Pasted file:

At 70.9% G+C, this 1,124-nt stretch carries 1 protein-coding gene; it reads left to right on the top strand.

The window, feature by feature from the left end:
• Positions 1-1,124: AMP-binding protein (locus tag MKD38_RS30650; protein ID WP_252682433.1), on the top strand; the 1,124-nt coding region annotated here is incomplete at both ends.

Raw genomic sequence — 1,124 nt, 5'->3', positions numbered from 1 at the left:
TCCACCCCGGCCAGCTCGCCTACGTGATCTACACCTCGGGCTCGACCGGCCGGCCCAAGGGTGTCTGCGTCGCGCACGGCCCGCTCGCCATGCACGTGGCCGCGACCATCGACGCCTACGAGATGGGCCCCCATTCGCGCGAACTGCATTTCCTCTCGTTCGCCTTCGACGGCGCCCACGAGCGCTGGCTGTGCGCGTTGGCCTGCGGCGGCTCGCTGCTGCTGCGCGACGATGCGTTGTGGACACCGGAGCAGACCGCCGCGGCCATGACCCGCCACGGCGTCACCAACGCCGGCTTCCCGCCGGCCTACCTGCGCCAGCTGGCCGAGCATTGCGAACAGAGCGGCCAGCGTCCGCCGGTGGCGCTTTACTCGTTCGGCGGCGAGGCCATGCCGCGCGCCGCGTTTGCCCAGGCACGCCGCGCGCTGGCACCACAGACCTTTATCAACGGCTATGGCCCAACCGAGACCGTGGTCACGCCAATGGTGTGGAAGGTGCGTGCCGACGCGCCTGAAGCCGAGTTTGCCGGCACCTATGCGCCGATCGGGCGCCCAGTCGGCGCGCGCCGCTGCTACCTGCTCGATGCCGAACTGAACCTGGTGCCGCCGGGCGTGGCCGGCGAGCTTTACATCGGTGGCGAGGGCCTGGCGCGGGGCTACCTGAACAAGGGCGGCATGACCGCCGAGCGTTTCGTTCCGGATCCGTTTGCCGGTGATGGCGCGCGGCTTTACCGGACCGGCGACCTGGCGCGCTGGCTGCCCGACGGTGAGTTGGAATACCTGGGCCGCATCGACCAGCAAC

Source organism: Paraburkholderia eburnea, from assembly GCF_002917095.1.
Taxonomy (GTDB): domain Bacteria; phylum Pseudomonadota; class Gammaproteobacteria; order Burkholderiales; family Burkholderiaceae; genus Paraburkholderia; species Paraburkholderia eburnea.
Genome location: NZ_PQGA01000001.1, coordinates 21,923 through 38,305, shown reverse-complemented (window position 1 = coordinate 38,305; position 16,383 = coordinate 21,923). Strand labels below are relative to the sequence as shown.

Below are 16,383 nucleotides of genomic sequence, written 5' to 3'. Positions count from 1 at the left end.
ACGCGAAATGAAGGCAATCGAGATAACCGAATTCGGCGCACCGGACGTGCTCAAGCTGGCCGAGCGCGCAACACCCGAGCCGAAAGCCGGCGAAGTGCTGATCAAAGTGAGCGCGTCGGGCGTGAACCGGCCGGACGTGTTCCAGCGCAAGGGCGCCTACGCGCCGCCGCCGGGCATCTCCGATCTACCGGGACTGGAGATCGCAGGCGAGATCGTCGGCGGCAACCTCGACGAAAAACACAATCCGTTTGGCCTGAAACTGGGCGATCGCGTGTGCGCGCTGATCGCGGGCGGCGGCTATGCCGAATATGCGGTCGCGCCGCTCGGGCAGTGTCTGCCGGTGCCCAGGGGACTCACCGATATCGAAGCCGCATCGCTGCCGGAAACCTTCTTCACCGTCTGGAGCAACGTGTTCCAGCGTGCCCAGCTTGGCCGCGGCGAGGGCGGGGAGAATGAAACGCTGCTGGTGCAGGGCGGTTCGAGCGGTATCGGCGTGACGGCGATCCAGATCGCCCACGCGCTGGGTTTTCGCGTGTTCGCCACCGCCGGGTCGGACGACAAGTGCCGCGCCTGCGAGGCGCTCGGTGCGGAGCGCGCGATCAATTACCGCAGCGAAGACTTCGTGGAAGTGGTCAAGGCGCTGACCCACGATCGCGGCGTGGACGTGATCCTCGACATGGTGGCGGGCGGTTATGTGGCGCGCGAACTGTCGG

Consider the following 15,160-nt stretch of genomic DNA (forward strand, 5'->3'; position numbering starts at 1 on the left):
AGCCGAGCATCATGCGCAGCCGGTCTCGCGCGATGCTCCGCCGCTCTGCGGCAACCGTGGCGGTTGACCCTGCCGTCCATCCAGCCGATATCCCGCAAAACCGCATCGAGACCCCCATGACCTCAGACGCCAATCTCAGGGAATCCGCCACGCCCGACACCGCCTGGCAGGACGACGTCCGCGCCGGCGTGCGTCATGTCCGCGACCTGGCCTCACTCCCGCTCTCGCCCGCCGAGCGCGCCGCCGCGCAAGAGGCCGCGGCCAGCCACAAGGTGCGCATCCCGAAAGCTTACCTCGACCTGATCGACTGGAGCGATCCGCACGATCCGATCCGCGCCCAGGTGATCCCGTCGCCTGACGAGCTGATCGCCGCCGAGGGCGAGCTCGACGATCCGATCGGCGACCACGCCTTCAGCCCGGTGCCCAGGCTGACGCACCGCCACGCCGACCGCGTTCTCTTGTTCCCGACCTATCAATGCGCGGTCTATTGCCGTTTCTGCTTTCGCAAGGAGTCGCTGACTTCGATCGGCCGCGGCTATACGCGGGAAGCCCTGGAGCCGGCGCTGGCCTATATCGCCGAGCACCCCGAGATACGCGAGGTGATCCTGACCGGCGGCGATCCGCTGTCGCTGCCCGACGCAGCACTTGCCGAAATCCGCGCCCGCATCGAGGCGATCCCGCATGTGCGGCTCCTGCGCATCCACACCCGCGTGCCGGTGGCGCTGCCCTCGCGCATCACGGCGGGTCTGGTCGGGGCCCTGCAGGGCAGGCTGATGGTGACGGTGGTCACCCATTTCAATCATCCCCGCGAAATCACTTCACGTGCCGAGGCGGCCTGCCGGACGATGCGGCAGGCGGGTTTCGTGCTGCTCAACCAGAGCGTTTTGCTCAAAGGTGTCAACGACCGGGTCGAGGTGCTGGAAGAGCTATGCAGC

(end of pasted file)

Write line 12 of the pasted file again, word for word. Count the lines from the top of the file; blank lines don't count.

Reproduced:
AGCCGAGCATCATGCGCAGCCGGTCTCGCGCGATGCTCCGCCGCTCTGCGGCAACCGTGGCGGTTGACCCTGCCGTCCATCCAGCCGATATCCCGCAAAACCGCATCGAGACCCCCATGACCTCAGACGCCAATCTCAGGGAATCCGCCACGCCCGACACCGCCTGGCAGGACGACGTCCGCGCCGGCGTGCGTCATGTCCGCGACCTGGCCTCACTCCCGCTCTCGCCCGCCGAGCGCGCCGCCGCGCAAGAGGCCGCGGCCAGCCACAAGGTGCGCATCCCGAAAGCTTACCTCGACCTGATCGACTGGAGCGATCCGCACGATCCGATCCGCGCCCAGGTGATCCCGTCGCCTGACGAGCTGATCGCCGCCGAGGGCGAGCTCGACGATCCGATCGGCGACCACGCCTTCAGCCCGGTGCCCAGGCTGACGCACCGCCACGCCGACCGCGTTCTCTTGTTCCCGACCTATCAATGCGCGGTCTATTGCCGTTTCTGCTTTCGCAAGGAGTCGCTGACTTCGATCGGCCGCGGCTATACGCGGGAAGCCCTGGAGCCGGCGCTGGCCTATATCGCCGAGCACCCCGAGATACGCGAGGTGATCCTGACCGGCGGCGATCCGCTGTCGCTGCCCGACGCAGCACTTGCCGAAATCCGCGCCCGCATCGAGGCGATCCCGCATGTGCGGCTCCTGCGCATCCACACCCGCGTGCCGGTGGCGCTGCCCTCGCGCATCACGGCGGGTCTGGTCGGGGCCCTGCAGGGCAGGCTGATGGTGACGGTGGTCACCCATTTCAATCATCCCCGCGAAATCACTTCACGTGCCGAGGCGGCCTGCCGGACGATGCGGCAGGCGGGTTTCGTGCTGCTCAACCAGAGCGTTTTGCTCAAAGGTGTCAACGACCGGGTCGAGGTGCTGGAAGAGCTATGCAGC